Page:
Apple Inc.'s upcoming Leopard will support the open-source ZFS file system, the company confirmed today -- a move that could embroil it in a patent-infringement lawsuit between Sun Microsystems and storage software maker Net[work] Appliance.
Leopard, also known as Mac OS X 10.5, will include ZFS (Zettabyte File System), albeit in a small way. "Apple will provide limited ZFS support in Leopard," said company spokesman Anuj Nayar today. "It will only be available as a read-only option from the command line."
This, however, is allegedly only the tip of the iceberg of Apple's adoption of ZFS, making the outcome of NetApp's lawsuit important to more than just Sun.
Now, if I were NetApp, there are a few companies that would be extremely unwise to sue or otherwise involve in a lawsuit. Apple is one of those. I don't think I'd want that PR nightmare and the hordes of Apple faithful that would be screaming for NetApp's head.
But it's not just about Apple, of course. It's about what the suit may mean for open source, as Computerworld continues:
Because Sun donated the ZFS code to the OpenSolaris.org open-source community in April, the dispute between NetApp and Sun could end up as a major test case for open-source software, according to storage analysts. "It could be a huge watershed case," [Forrester's Andrew] Reichman said.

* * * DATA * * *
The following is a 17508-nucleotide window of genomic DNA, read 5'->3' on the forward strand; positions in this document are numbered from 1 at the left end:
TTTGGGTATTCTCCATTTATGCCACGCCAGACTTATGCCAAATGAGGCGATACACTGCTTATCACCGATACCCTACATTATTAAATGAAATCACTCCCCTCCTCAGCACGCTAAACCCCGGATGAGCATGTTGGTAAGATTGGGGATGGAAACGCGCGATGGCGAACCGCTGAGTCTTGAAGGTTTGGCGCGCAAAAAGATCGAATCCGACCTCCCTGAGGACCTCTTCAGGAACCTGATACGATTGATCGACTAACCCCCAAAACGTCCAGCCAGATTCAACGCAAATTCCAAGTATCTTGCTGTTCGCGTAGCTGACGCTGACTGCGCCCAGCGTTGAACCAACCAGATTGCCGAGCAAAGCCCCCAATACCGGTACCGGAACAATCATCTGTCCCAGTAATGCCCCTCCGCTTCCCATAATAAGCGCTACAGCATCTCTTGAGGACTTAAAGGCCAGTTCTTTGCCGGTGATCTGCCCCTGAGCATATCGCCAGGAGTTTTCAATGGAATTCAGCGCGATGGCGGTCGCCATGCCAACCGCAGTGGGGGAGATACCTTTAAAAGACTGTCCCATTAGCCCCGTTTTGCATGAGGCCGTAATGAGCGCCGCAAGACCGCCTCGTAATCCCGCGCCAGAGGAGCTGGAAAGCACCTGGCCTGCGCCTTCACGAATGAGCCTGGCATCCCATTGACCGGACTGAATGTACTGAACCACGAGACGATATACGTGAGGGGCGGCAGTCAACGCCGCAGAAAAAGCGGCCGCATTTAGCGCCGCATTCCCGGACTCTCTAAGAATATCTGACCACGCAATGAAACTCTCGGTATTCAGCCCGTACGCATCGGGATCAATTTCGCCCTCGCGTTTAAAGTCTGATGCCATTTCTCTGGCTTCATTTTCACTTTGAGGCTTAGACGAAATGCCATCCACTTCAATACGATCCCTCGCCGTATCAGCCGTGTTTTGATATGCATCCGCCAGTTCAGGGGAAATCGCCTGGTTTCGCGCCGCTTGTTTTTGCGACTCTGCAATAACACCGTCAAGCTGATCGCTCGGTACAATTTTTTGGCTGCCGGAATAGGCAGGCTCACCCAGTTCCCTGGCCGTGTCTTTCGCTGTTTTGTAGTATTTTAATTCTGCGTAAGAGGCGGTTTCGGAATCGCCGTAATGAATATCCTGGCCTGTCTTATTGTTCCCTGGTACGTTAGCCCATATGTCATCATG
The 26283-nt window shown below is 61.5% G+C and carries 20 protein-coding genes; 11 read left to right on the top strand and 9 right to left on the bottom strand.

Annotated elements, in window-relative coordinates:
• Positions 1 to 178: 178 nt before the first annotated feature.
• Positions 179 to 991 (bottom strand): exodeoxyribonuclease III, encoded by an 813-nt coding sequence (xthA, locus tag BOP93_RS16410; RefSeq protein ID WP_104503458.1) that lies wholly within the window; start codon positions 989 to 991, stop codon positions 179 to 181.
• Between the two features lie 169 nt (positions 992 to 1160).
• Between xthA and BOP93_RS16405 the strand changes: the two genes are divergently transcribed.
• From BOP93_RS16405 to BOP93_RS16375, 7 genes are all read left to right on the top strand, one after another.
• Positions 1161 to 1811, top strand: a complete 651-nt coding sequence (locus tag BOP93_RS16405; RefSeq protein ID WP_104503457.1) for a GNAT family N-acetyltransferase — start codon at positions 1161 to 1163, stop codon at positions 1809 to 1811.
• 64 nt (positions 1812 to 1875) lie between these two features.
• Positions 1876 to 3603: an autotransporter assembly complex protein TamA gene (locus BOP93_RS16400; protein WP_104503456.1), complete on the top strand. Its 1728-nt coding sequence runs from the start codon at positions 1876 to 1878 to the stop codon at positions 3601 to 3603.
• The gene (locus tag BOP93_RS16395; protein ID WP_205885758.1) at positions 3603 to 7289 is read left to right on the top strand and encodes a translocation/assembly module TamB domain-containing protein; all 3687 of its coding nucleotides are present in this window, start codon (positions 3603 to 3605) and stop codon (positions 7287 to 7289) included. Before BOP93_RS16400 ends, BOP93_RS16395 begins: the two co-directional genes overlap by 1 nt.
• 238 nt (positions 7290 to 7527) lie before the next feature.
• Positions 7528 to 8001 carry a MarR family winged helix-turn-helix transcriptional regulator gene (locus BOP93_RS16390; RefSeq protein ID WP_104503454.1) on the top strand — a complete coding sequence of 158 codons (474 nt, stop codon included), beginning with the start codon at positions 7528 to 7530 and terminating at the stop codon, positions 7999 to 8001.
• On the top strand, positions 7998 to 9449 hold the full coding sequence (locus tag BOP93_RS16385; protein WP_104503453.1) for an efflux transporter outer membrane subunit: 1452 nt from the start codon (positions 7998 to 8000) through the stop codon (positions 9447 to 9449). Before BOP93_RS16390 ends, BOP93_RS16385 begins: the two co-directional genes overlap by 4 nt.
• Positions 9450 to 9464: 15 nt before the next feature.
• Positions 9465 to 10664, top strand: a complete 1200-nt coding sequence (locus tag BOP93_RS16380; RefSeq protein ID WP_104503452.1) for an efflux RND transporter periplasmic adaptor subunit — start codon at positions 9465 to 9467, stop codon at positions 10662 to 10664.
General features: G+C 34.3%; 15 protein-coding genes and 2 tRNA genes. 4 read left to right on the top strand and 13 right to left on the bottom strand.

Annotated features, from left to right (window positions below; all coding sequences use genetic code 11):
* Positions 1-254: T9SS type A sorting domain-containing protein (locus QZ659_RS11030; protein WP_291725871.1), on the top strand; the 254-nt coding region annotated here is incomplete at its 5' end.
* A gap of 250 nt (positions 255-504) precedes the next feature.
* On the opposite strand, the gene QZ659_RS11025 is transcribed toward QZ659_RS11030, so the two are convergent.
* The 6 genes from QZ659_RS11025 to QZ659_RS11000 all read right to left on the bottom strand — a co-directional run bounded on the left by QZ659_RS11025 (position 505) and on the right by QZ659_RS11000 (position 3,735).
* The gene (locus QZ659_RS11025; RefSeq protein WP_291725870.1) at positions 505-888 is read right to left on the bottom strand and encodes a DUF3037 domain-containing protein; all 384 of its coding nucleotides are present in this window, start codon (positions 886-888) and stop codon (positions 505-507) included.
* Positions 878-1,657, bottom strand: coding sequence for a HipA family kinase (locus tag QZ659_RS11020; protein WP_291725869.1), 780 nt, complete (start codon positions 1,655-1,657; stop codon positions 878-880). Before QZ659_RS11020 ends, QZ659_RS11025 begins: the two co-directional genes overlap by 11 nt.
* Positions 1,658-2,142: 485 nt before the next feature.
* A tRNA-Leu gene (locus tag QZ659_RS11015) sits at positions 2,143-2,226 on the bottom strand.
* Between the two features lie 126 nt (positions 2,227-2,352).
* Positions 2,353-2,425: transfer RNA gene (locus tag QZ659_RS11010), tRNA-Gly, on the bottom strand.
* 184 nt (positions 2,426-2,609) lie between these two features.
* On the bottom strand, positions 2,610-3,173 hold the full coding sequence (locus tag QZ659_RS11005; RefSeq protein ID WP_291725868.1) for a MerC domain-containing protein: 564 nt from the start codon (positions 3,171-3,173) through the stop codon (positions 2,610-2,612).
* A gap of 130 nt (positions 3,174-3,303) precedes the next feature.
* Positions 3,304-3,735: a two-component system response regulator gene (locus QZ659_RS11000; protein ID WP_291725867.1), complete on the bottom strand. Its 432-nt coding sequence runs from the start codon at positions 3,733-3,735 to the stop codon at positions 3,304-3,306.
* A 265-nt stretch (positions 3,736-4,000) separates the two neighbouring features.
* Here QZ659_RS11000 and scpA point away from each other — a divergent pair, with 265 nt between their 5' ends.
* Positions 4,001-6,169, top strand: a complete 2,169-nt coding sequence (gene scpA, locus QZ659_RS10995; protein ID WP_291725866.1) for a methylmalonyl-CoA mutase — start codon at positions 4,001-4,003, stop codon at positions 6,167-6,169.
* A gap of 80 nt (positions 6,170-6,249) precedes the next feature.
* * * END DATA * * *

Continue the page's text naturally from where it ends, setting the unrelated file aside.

"Sun seemed to be trying to take its own intellectual property and put it in the open-source realm, then let it grow there and produce fruit for it and others," said Illuminata's Webster. "But NetApp says, wait a minute, that may not be your intellectual property."
Apple's part could come after the case is decided, assuming NetApp won, said Reichman. "The [ZFS] code is already out there [in the open-source community], so if NetApp won, who would it go after?" Maybe not just Sun. "Companies like Apple, they're the ones NetApp could easily find" exploiting ZFS, he added, and making money from the technology.
Apple, of course, would likely settle and buy a patent license, if it came to that. But it's an open question as to whether it will bother moving ahead with ZFS in the short term given the cloud over the code. This may be precisely what NetApp wants, but wouldn't NetApp be better off finding a way to support the open-source community through ZFS, assuming it has any rights to it (which I believe is highly suspect after talking with Sun)? Lawsuits are the 20th Century's answer to competition.
Open source is the 21st Century's. Get with the times, NetApp.